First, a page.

Left On The Shelf: Why Some Brands Are The Last To Go

By Ryan Donovan,
Account Executive

You’ve seen it by now – either on social media or overtop of your homemade facemask: an almost completely bare shelf, save for one product sitting all by it’s lonesome. It’s straight out of a 80s power ballad video. All it needs is a spotlight, some wicked hair and a shredding guitar solo.

So we asked ourselves – why?

Why are some brands being left on the shelves while all the others seem to be continuously out of stock? Is it branding? Customer loyalty? Pricing? Corona-Brain (which we’re hearing is a thing now)?

It’s a complicated question for sure. We see it being the result of a different-but-related factors that stem from the current COVID shopping situation.

Shopping Habits

It all starts with the shopping experience. Buying habits have changed. Probably forever. It used to be simple: make a list, wander around the store till you get everything on said list and check out.

Now, with limited quantities and lots of empty sheves, grabbing what’s needed is a luxury. If an item is out, there’s a thought process that goes into getting a replacement. Is it substituted with a different brand? If so, which one? Is it scrapped and swapped with a different item altogether? Is a replacement even worth hunting for?

There’s a lot going on there. Most of these decisions are made on the fly in the store. So here’s what we see as the major influencing factors in how a brand ends up on the shelf by itself.


Donovan Left on the Shelf COVID-19

The first thing people look for when their item is out of stock is the same item from a different brand. The second thing they look at is price. Sticker shock in the grocery store is real, and it’s why a lot of these brands are being left behind, even when people are desperate.

From what we’ve seen, it’s premium-priced items that are left behind. Organic eggs for $5.99 are a no-go for someone use to paying $1.99 for the convention option.

It’s the main issue we’re seeing for lonely brands. And it’s absolutely going to become more of an issue as millions of Americans are filing for unemployment every week.


This is also a big one. Consumers are just fed up with not seeing the items they need on shelves. So fed up, they’re not even looking for alternatives – they’re just straight up walking out of the aisle.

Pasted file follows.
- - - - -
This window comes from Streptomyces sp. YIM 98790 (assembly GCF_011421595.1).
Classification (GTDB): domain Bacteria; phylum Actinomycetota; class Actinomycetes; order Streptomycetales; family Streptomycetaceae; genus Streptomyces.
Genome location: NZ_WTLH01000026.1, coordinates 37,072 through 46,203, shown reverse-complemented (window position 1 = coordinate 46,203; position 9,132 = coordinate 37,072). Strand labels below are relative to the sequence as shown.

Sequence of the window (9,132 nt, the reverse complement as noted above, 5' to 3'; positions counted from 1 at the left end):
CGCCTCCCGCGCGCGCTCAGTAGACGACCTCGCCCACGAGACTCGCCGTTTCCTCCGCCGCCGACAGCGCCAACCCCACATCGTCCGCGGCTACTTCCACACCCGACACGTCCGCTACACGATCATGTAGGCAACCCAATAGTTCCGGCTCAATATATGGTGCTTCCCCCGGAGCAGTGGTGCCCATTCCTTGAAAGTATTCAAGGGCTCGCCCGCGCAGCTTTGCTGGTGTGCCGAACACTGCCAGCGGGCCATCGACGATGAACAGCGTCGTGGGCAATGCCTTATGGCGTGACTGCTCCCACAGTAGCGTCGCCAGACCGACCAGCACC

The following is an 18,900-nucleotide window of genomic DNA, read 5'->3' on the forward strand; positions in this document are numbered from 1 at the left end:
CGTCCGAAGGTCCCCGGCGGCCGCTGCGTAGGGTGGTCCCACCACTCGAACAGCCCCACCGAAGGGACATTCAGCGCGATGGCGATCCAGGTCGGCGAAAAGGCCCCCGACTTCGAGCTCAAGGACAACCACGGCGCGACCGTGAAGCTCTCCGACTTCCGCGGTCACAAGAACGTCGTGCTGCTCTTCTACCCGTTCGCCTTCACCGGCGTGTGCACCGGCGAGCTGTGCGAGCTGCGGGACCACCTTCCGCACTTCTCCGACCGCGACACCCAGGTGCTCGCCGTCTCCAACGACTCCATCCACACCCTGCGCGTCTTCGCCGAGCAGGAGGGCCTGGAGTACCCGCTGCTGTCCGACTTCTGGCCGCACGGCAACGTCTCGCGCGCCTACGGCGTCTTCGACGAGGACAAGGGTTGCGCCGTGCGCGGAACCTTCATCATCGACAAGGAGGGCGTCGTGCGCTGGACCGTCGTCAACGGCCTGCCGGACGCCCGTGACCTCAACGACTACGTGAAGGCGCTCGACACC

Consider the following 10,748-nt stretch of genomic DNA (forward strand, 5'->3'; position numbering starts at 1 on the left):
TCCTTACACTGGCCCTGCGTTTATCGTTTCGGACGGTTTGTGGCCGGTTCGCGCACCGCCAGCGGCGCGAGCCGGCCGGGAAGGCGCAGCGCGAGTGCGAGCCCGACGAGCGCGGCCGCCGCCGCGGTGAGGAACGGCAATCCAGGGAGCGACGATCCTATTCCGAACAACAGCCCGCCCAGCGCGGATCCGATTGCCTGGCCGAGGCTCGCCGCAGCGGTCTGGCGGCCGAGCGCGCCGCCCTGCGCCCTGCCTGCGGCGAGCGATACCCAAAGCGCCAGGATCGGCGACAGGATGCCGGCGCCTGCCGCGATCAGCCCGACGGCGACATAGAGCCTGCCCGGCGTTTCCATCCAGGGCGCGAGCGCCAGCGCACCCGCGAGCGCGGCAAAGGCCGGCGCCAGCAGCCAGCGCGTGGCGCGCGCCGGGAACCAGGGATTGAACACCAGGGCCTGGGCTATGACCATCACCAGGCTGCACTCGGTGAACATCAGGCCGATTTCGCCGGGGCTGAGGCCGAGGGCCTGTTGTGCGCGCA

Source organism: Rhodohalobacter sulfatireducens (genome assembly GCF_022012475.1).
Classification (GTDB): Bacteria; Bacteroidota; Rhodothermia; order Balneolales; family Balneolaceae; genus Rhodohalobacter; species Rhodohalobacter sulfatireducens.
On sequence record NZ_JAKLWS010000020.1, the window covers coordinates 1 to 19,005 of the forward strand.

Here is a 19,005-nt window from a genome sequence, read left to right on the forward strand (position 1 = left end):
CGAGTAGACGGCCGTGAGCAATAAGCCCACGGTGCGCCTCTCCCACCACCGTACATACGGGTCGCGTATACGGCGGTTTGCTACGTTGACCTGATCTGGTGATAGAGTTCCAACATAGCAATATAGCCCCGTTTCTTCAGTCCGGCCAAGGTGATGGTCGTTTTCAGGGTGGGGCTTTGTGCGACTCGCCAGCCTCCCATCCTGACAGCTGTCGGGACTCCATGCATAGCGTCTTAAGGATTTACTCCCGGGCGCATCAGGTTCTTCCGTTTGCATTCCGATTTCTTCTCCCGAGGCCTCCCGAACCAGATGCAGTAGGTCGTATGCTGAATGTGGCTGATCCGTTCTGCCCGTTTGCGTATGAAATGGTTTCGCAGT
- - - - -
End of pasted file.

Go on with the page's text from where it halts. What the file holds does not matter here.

Not much can be done about this. As we’ve said, availability is king right now. But even if you’re available, some frustration is insurmountable.


There are two different and distinct problems that are occurring when it comes to how shoppers are viewing products in-stores today.

The first is if a brand looks like it’s worth buying. If a product carries a premium price for the category, its look needs to reflect that – doubly so when a consumer’s preferred product is out.

A lonely brand’s packaging might not be doing its job. It needs to convince shoppers it’s replacement worthy of the premium pricetag, especially as budgets tighten. Ingredients, health claims, benefits and general aestetic all come into play here.

The other problem is, when shelves are nearly empty, the products that remain are judged for WHY they’re the only ones still available. The mindset is: “There must be a reason this is the only one left. I’m passing on it too.”

We see this a lot in produce – the sad head of romane or kale bunch left by its lonesome – and it’s trickling into products on shelves as well.

How To Combat This

The shopping mindset isn’t shifting back anytime soon. If price and perception are leaving a brand lonely, there are tactics and strategies can be deployed now even as the nationwide lockdown drags on.

A total rebrand is probably out of the picture (but should be a priority once things go back to normal), but on-pack stickers are a simple way to communicate a stronger call to action for consumers to buy, such as the ingredients, health claims and/or benefits we listed above.

Point Of Sale (POS) pieces also offer additional space to highlight claims and reasons to buy. These take longer to produce, though, and may be tricky to implement given the stay at home orders.

To combat both price and perception, IRCs (instant redeemable coupons) offer a way to showcase messaging and savings to get more consumers to put a brand in their cart.

Shopping apps such as ibotta offer another way to combat a premium pricepoint. Their reach is limited to current users, but they offer more ways to get a stronger call to action to consumers out there.